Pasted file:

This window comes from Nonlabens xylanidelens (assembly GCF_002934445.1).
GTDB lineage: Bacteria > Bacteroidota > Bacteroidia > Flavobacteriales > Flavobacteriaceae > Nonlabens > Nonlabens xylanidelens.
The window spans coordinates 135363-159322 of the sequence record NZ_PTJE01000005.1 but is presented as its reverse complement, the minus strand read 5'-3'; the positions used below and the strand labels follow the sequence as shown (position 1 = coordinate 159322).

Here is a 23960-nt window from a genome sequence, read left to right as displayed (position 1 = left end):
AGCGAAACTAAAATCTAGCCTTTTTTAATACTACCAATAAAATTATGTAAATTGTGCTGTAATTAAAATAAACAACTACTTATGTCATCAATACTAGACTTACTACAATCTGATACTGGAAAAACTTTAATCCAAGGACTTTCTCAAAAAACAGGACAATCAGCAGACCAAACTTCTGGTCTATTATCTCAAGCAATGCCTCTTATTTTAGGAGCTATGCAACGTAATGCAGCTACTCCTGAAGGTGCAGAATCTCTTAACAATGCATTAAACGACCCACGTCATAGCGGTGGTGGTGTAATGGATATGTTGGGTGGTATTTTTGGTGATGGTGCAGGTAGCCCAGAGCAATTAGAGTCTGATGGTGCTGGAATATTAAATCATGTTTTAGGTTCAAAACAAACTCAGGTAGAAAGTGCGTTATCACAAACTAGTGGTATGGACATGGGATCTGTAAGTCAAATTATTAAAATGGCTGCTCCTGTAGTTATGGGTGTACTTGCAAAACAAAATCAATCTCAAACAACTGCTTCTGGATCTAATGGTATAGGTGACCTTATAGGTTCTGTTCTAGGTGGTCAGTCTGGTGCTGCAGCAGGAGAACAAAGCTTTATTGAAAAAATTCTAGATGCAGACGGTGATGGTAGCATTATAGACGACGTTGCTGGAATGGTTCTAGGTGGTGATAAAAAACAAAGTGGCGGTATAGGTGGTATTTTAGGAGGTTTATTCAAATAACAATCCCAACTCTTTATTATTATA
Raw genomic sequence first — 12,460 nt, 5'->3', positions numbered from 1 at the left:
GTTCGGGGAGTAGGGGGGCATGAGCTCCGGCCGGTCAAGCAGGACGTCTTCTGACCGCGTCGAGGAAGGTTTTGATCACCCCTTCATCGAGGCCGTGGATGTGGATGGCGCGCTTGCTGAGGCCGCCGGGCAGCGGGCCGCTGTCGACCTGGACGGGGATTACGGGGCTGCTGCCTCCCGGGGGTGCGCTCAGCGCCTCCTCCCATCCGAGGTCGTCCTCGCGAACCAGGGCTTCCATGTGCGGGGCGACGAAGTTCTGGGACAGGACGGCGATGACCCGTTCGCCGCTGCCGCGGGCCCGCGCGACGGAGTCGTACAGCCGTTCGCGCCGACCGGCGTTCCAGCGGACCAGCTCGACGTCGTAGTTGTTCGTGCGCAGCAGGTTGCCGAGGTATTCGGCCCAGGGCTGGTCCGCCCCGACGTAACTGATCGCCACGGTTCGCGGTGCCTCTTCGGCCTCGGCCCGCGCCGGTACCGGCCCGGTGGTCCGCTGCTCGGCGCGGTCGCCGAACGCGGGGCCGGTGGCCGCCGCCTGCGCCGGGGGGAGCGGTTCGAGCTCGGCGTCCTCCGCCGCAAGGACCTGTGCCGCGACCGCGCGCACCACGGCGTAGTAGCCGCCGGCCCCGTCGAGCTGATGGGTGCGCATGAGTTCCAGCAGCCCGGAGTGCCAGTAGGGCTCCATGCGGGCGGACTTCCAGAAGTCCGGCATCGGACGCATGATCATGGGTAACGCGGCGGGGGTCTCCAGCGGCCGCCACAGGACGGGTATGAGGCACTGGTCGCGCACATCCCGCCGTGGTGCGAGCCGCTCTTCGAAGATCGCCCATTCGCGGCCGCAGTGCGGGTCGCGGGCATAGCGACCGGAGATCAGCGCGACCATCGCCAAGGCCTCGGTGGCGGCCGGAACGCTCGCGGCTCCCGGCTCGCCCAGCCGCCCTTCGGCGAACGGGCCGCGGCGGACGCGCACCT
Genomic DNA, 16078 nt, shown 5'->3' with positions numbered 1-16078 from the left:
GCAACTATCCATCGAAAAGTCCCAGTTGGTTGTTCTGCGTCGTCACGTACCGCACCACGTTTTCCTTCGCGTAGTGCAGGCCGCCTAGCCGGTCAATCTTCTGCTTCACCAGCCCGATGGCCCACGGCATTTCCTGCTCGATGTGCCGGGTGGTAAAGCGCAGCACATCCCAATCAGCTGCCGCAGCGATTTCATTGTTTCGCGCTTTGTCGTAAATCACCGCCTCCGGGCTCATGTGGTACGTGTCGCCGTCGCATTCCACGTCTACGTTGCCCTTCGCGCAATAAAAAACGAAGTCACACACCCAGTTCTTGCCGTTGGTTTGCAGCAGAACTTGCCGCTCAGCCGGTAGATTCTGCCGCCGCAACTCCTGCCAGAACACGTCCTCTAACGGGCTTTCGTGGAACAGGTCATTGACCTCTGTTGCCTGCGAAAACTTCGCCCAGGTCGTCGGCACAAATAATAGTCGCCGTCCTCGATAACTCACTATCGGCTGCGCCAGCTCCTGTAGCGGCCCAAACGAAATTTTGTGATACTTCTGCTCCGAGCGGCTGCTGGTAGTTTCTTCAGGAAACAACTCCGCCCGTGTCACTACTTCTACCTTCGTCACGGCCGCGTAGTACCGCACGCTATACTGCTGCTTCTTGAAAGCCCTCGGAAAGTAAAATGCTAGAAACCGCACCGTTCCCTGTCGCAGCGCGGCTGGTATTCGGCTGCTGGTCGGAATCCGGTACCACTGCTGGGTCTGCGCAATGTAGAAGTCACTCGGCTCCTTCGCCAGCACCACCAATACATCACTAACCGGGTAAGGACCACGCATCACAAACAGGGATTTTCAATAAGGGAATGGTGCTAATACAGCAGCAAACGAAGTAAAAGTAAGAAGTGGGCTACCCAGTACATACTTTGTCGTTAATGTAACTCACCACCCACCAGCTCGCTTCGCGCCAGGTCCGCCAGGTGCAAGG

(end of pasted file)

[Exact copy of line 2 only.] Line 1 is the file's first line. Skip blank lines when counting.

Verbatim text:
GTDB lineage: Bacteria > Bacteroidota > Bacteroidia > Flavobacteriales > Flavobacteriaceae > Nonlabens > Nonlabens xylanidelens.